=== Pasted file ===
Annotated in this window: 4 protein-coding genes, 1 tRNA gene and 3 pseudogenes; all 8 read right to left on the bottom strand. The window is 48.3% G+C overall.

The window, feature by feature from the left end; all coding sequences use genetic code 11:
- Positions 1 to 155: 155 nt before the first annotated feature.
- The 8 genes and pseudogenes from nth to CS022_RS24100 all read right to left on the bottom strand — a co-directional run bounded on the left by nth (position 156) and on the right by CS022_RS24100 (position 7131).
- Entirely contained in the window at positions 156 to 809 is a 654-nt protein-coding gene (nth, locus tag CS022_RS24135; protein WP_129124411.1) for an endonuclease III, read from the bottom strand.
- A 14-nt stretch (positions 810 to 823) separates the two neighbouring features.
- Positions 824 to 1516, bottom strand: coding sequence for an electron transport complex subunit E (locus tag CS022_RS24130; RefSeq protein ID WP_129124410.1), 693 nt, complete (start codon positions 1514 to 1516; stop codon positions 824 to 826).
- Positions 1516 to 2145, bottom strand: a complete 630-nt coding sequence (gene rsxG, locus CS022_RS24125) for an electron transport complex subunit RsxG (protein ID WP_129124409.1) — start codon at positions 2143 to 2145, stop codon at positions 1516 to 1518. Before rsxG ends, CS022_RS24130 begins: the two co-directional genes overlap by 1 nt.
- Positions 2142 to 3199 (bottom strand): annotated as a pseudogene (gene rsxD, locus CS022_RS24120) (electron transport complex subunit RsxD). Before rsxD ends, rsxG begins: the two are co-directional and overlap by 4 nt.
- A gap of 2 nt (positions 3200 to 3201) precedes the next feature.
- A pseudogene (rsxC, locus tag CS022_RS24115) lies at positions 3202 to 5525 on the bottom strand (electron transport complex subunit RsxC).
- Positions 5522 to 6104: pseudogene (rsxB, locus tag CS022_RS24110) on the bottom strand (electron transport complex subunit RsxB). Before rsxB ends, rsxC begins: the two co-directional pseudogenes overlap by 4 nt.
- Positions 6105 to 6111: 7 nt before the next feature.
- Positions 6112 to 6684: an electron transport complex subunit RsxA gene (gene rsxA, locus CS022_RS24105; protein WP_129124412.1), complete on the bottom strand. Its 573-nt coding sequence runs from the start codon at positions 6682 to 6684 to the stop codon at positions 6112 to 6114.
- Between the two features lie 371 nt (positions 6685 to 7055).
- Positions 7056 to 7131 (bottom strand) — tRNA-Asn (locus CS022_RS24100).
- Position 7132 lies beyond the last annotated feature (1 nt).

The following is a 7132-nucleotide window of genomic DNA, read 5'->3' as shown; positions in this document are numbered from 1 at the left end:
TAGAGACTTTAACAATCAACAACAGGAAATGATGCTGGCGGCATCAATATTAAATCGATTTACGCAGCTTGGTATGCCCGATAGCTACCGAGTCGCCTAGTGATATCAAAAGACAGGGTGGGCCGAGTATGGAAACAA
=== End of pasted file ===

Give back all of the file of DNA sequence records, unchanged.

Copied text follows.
Annotated in this window: 4 protein-coding genes, 1 tRNA gene and 3 pseudogenes; all 8 read right to left on the bottom strand. The window is 48.3% G+C overall.

The window, feature by feature from the left end; all coding sequences use genetic code 11:
- Positions 1 to 155: 155 nt before the first annotated feature.
- The 8 genes and pseudogenes from nth to CS022_RS24100 all read right to left on the bottom strand — a co-directional run bounded on the left by nth (position 156) and on the right by CS022_RS24100 (position 7131).
- Entirely contained in the window at positions 156 to 809 is a 654-nt protein-coding gene (nth, locus tag CS022_RS24135; protein WP_129124411.1) for an endonuclease III, read from the bottom strand.
- A 14-nt stretch (positions 810 to 823) separates the two neighbouring features.
- Positions 824 to 1516, bottom strand: coding sequence for an electron transport complex subunit E (locus tag CS022_RS24130; RefSeq protein ID WP_129124410.1), 693 nt, complete (start codon positions 1514 to 1516; stop codon positions 824 to 826).
- Positions 1516 to 2145, bottom strand: a complete 630-nt coding sequence (gene rsxG, locus CS022_RS24125) for an electron transport complex subunit RsxG (protein ID WP_129124409.1) — start codon at positions 2143 to 2145, stop codon at positions 1516 to 1518. Before rsxG ends, CS022_RS24130 begins: the two co-directional genes overlap by 1 nt.
- Positions 2142 to 3199 (bottom strand): annotated as a pseudogene (gene rsxD, locus CS022_RS24120) (electron transport complex subunit RsxD). Before rsxD ends, rsxG begins: the two are co-directional and overlap by 4 nt.
- A gap of 2 nt (positions 3200 to 3201) precedes the next feature.
- A pseudogene (rsxC, locus tag CS022_RS24115) lies at positions 3202 to 5525 on the bottom strand (electron transport complex subunit RsxC).
- Positions 5522 to 6104: pseudogene (rsxB, locus tag CS022_RS24110) on the bottom strand (electron transport complex subunit RsxB). Before rsxB ends, rsxC begins: the two co-directional pseudogenes overlap by 4 nt.
- Positions 6105 to 6111: 7 nt before the next feature.
- Positions 6112 to 6684: an electron transport complex subunit RsxA gene (gene rsxA, locus CS022_RS24105; protein WP_129124412.1), complete on the bottom strand. Its 573-nt coding sequence runs from the start codon at positions 6682 to 6684 to the stop codon at positions 6112 to 6114.
- Between the two features lie 371 nt (positions 6685 to 7055).
- Positions 7056 to 7131 (bottom strand) — tRNA-Asn (locus CS022_RS24100).
- Position 7132 lies beyond the last annotated feature (1 nt).

The following is a 7132-nucleotide window of genomic DNA, read 5'->3' as shown; positions in this document are numbered from 1 at the left end:
TAGAGACTTTAACAATCAACAACAGGAAATGATGCTGGCGGCATCAATATTAAATCGATTTACGCAGCTTGGTATGCCCGATAGCTACCGAGTCGCCTAGTGATATCAAAAGACAGGGTGGGCCGAGTATGGAAACAA